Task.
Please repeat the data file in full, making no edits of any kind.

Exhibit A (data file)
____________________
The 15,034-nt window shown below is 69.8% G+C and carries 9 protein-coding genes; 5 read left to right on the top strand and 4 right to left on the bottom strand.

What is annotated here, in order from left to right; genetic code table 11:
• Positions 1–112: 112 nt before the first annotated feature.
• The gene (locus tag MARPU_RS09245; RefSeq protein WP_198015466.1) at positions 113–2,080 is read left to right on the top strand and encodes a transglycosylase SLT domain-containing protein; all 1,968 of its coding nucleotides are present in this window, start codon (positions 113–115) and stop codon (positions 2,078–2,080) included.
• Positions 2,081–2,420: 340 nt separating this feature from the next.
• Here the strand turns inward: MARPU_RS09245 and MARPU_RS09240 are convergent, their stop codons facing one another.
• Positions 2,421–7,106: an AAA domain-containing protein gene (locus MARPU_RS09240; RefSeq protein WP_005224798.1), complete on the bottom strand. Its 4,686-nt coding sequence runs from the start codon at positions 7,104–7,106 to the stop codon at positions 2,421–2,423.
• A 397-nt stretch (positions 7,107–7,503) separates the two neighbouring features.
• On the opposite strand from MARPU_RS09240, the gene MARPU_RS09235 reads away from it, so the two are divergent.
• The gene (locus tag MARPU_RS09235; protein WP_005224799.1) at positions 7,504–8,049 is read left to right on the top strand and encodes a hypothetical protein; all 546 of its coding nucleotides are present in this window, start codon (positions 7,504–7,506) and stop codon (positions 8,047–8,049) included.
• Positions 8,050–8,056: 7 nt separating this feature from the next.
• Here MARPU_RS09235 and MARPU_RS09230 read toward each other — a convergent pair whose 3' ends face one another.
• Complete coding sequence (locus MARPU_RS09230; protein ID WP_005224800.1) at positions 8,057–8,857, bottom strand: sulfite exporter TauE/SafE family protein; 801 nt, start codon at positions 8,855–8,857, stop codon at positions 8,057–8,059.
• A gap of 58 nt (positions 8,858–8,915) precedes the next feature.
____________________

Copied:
The 15,034-nt window shown below is 69.8% G+C and carries 9 protein-coding genes; 5 read left to right on the top strand and 4 right to left on the bottom strand.

What is annotated here, in order from left to right; genetic code table 11:
• Positions 1–112: 112 nt before the first annotated feature.
• The gene (locus tag MARPU_RS09245; RefSeq protein WP_198015466.1) at positions 113–2,080 is read left to right on the top strand and encodes a transglycosylase SLT domain-containing protein; all 1,968 of its coding nucleotides are present in this window, start codon (positions 113–115) and stop codon (positions 2,078–2,080) included.
• Positions 2,081–2,420: 340 nt separating this feature from the next.
• Here the strand turns inward: MARPU_RS09245 and MARPU_RS09240 are convergent, their stop codons facing one another.
• Positions 2,421–7,106: an AAA domain-containing protein gene (locus MARPU_RS09240; RefSeq protein WP_005224798.1), complete on the bottom strand. Its 4,686-nt coding sequence runs from the start codon at positions 7,104–7,106 to the stop codon at positions 2,421–2,423.
• A 397-nt stretch (positions 7,107–7,503) separates the two neighbouring features.
• On the opposite strand from MARPU_RS09240, the gene MARPU_RS09235 reads away from it, so the two are divergent.
• The gene (locus tag MARPU_RS09235; protein WP_005224799.1) at positions 7,504–8,049 is read left to right on the top strand and encodes a hypothetical protein; all 546 of its coding nucleotides are present in this window, start codon (positions 7,504–7,506) and stop codon (positions 8,047–8,049) included.
• Positions 8,050–8,056: 7 nt separating this feature from the next.
• Here MARPU_RS09235 and MARPU_RS09230 read toward each other — a convergent pair whose 3' ends face one another.
• Complete coding sequence (locus MARPU_RS09230; protein ID WP_005224800.1) at positions 8,057–8,857, bottom strand: sulfite exporter TauE/SafE family protein; 801 nt, start codon at positions 8,855–8,857, stop codon at positions 8,057–8,059.
• A gap of 58 nt (positions 8,858–8,915) precedes the next feature.